Project: Fire Risks and Prevention in Large Passenger Vehicles

Reference: S111D/VE

Last update: 11/09/2003 10:57:12


This project aimed to provide information on vehicle fires, causes, associated risks and the potential to minimise their effect. The Vehicle Inspectorate receives notification of approximately 70 vehicle fires each year, many of which result from defects, rather than collisions. However, whilst collision fires are rare, evidence shows that they can result in a high numbers of fatalities.


The project examined tests and procedures required by the European Directive 95/28/EC, concerning the flammability of interior materials and reported on its suitability as a domestic standard.


TRL Limited
Crowthorne House, Nine Mile Ride, Wokingham, Berkshire, RG40 3GA
+44 (0)1344 773131

Contract details

Cost to the Department: £104,608.00

Actual start date: 01 August 1997

Actual completion date: 31 March 2000


PR/SE/625/99. Assessment of the Fire Risks in Large Passenger Vehicles (Buses, Coaches and Minibuses) and Recommendations for Countermeasures
Author: TRL Ltd
Publication date: 01/03/2000
Source: Contact:

PR/SE/073/00. Summary Report of the Fire Risks in Large Passenger Vehicles and Recommendations for Countermeasures
Author: TRL Ltd
Publication date: 01/03/2000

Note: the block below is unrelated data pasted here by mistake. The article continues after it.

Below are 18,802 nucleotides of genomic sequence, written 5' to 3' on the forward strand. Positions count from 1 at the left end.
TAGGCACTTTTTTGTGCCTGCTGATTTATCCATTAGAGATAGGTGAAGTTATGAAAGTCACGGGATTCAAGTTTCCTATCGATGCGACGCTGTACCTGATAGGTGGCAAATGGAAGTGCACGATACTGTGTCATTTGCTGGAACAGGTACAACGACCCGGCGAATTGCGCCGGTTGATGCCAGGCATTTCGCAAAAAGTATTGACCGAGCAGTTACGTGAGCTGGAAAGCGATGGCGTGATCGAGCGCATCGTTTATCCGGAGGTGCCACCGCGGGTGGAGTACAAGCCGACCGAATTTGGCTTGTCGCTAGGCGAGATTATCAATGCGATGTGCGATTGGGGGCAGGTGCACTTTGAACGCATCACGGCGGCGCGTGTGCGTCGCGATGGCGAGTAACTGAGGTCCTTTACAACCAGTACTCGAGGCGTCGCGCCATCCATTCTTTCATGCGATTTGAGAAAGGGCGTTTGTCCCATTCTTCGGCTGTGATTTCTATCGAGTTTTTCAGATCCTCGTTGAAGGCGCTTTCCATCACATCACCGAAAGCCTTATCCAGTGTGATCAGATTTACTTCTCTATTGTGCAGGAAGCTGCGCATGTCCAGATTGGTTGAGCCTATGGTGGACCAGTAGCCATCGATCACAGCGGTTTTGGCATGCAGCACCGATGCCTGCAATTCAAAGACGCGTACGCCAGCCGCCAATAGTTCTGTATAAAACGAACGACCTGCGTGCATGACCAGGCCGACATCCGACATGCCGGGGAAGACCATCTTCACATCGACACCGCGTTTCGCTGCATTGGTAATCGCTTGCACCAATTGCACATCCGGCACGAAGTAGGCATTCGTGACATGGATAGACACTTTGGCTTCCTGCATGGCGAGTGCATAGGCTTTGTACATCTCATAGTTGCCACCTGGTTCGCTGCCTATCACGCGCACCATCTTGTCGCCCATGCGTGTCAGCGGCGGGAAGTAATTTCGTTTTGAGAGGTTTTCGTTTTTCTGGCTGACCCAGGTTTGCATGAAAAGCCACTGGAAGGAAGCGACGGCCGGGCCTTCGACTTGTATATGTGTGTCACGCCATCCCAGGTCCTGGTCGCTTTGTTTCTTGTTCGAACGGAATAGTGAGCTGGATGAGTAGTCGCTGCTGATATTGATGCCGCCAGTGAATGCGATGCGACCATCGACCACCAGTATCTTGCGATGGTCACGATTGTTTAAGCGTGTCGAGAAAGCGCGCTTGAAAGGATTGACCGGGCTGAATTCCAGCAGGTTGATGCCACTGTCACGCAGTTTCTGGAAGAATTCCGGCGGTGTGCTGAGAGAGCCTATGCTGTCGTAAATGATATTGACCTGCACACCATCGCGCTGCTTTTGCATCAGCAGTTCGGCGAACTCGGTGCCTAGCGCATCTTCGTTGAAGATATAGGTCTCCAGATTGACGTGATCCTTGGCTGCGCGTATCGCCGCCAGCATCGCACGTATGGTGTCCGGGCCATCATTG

Source: Contact:

Summary of results

  1. The incidence of fire in large passenger vehicles is low and there is a common view, between industry and the Government, that the most effective solution was passenger evacuation rather than attempting to extinguish the fire. There has been little incentive, therefore, to develop and fit systems designed to protect against fire by vehicle manufacturers. Reviews of experimental research, however, showed that escape times from buses and coaches in some circumstances, for example when the bus was on its side, were somewhat longer than the time taken for the fire to spread and become harmful. Smoke generation in the passenger compartment was found to be particularly rapid and caused breathing problems.

    It was found that whilst fires were most likely to start in the engine compartment, the seat material was the most flammable component and the most likely to cause the fire to spread. Compartmentalisation of the engine bay was thought to be the best way to reduce the risk of the fire reaching the passenger area. This could be achieved with the use of intumescent sealing materials and better protection and routing of cables and fuel lines.

    The examination of the performance of fire extinguishers showed that powder extinguishers should not be used in the passenger compartment because the large quantity of particles emitted can cause breathing difficulties for passengers whilst evacuating the vehicle. Water based systems work well in the passenger compartment but are not as effective as powder systems in extinguishing engine fires. Automatic systems were found to be ideal for engine compartments but were not suitable for the passenger compartment because there is no control over the extent and direction of the spray. Conversely, manual systems were judged to be effective only if the operating staff were trained in their use.